“Ay,” said the King, “in that lulled Massacre
   Doth no ghost whisper Crida—‘Sleep no more!’
Hark, where I stand, dark murder-chief, on thee
   I launch the doom! ye airs, that wander o’er
Ruins and graveless bones, to Crida’s sleep
Bear Cymri’s promise, which her king shall keep!”
 
CXXVIII.
As thus he spoke, upon his outstretched arm
   A light touch trembled,—turning he beheld
The maiden of the tomb; a wild alarm
   Stared from her eyes; his own their terror spelled.
Struggling for speech, the pale lips writhed apart,
And, as she clung, he heard her beating heart;
 
CXXIX.
While Arthur marvelling soothed the agony
   Which, comprehending not, he still could share,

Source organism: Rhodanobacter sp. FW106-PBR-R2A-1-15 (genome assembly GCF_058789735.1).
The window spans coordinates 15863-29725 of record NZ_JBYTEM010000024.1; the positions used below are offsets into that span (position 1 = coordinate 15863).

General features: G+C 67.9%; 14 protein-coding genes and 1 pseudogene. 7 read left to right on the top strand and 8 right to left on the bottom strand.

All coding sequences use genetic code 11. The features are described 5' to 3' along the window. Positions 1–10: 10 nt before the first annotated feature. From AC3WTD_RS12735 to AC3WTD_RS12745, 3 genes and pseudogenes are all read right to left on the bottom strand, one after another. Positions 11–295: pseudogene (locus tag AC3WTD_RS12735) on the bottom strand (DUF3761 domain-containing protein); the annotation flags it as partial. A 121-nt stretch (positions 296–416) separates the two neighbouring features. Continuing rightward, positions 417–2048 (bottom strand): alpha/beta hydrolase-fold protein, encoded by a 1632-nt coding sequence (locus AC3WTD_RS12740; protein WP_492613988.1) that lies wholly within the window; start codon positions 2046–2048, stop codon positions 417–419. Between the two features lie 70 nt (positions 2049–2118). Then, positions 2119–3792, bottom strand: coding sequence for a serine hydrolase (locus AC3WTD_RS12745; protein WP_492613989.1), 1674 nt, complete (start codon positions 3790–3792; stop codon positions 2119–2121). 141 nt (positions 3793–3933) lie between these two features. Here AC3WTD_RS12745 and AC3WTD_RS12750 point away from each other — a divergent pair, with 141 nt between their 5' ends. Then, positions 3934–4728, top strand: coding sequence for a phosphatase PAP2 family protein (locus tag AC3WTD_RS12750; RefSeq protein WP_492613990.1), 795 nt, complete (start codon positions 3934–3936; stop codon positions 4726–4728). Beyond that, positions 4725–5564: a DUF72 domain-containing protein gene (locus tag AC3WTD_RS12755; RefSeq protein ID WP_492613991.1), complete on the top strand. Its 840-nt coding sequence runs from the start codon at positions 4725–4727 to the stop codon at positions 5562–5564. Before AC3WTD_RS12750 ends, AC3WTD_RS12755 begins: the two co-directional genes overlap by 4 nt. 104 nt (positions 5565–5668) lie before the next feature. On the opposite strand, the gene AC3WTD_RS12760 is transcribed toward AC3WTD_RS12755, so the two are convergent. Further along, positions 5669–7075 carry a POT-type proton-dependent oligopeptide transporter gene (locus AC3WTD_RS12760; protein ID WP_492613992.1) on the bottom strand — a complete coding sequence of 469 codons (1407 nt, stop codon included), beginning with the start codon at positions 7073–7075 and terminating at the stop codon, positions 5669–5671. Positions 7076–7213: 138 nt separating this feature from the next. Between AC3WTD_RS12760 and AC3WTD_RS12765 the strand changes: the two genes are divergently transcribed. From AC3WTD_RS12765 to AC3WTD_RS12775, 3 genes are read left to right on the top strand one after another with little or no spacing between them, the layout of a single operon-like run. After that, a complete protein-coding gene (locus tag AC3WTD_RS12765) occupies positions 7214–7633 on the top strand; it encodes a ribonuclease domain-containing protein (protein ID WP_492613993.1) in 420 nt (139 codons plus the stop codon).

Sudden sprang Gawaine—hark! a timorous cry
   Pierced yon dim shadows!   Arthur looked, and where,
On artful valves revolved the stony door,
A kneeling nun his knight is bending o’er.
 
CXXX.
Ere the nun’s fears the knightly words dispel
   As tow’rds the spot the maid and monarch came,
On Arthur’s brow the slanted moon-beams fell,
   And the nun knew the King, and called his name,
And clasped his knees, and sobbed thro’ joyous tears,
“Once more! once more! our God his people hears!”
 
CXXXI.
Kin to his blood—the welcome face of one
   Known as a saint throughout the Christian land,
Arthur recalled, and as a pious son
   Honouring a mother—on that sacred hand
In homage bowed the King, “What mercy saves
Thee, blest survivor in this shrine of graves?”
 
CXXXII.
Then the nun led them, thro’ the artful door
   Masked in the masonry, adown a stair
That coiled its windings to the grottoed floor
   Of vaulted chambers desolately fair;
Wrought in the green hill, like an Oread’s home,
For summer heats by some soft lord of Rome.
 
CXXXIII.
On shells, which nymphs from silver sands might cull,